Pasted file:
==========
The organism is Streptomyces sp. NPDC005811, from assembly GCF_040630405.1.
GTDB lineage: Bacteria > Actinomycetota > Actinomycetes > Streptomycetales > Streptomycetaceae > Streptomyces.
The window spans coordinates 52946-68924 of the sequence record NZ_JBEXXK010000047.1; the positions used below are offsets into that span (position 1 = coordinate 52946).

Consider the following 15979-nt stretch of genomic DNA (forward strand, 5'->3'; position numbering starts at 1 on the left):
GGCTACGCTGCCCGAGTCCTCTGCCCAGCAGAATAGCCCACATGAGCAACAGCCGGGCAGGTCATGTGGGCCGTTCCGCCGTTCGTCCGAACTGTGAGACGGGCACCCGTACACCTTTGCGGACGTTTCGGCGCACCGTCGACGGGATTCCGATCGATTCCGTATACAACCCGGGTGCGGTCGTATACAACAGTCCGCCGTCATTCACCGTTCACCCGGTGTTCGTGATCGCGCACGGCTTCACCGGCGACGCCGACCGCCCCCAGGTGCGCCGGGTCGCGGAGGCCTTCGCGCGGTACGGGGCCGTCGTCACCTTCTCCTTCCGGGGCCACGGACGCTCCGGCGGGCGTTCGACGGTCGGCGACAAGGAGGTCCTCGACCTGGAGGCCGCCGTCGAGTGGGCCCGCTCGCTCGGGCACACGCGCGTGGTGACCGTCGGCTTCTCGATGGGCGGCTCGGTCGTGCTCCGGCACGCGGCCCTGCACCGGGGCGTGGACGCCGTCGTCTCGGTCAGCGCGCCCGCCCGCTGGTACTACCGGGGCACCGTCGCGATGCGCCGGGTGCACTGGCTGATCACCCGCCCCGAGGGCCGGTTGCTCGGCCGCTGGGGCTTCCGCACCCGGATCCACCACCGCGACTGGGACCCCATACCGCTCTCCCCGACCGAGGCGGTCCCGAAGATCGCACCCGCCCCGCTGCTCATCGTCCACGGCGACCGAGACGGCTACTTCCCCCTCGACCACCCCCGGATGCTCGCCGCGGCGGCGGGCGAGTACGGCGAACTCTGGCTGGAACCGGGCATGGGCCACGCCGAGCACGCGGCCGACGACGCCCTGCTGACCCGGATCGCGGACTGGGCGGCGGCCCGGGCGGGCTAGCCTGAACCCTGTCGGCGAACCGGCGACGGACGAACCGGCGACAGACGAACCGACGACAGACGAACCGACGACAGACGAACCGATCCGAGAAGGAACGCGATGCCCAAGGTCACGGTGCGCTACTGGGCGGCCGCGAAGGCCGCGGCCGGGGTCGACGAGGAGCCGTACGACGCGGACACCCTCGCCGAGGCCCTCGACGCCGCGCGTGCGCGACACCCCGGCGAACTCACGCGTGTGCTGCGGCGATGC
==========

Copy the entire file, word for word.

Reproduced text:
The organism is Streptomyces sp. NPDC005811, from assembly GCF_040630405.1.
GTDB lineage: Bacteria > Actinomycetota > Actinomycetes > Streptomycetales > Streptomycetaceae > Streptomyces.
The window spans coordinates 52946-68924 of the sequence record NZ_JBEXXK010000047.1; the positions used below are offsets into that span (position 1 = coordinate 52946).

Consider the following 15979-nt stretch of genomic DNA (forward strand, 5'->3'; position numbering starts at 1 on the left):
GGCTACGCTGCCCGAGTCCTCTGCCCAGCAGAATAGCCCACATGAGCAACAGCCGGGCAGGTCATGTGGGCCGTTCCGCCGTTCGTCCGAACTGTGAGACGGGCACCCGTACACCTTTGCGGACGTTTCGGCGCACCGTCGACGGGATTCCGATCGATTCCGTATACAACCCGGGTGCGGTCGTATACAACAGTCCGCCGTCATTCACCGTTCACCCGGTGTTCGTGATCGCGCACGGCTTCACCGGCGACGCCGACCGCCCCCAGGTGCGCCGGGTCGCGGAGGCCTTCGCGCGGTACGGGGCCGTCGTCACCTTCTCCTTCCGGGGCCACGGACGCTCCGGCGGGCGTTCGACGGTCGGCGACAAGGAGGTCCTCGACCTGGAGGCCGCCGTCGAGTGGGCCCGCTCGCTCGGGCACACGCGCGTGGTGACCGTCGGCTTCTCGATGGGCGGCTCGGTCGTGCTCCGGCACGCGGCCCTGCACCGGGGCGTGGACGCCGTCGTCTCGGTCAGCGCGCCCGCCCGCTGGTACTACCGGGGCACCGTCGCGATGCGCCGGGTGCACTGGCTGATCACCCGCCCCGAGGGCCGGTTGCTCGGCCGCTGGGGCTTCCGCACCCGGATCCACCACCGCGACTGGGACCCCATACCGCTCTCCCCGACCGAGGCGGTCCCGAAGATCGCACCCGCCCCGCTGCTCATCGTCCACGGCGACCGAGACGGCTACTTCCCCCTCGACCACCCCCGGATGCTCGCCGCGGCGGCGGGCGAGTACGGCGAACTCTGGCTGGAACCGGGCATGGGCCACGCCGAGCACGCGGCCGACGACGCCCTGCTGACCCGGATCGCGGACTGGGCGGCGGCCCGGGCGGGCTAGCCTGAACCCTGTCGGCGAACCGGCGACGGACGAACCGGCGACAGACGAACCGACGACAGACGAACCGACGACAGACGAACCGATCCGAGAAGGAACGCGATGCCCAAGGTCACGGTGCGCTACTGGGCGGCCGCGAAGGCCGCGGCCGGGGTCGACGAGGAGCCGTACGACGCGGACACCCTCGCCGAGGCCCTCGACGCCGCGCGTGCGCGACACCCCGGCGAACTCACGCGTGTGCTGCGGCGATGC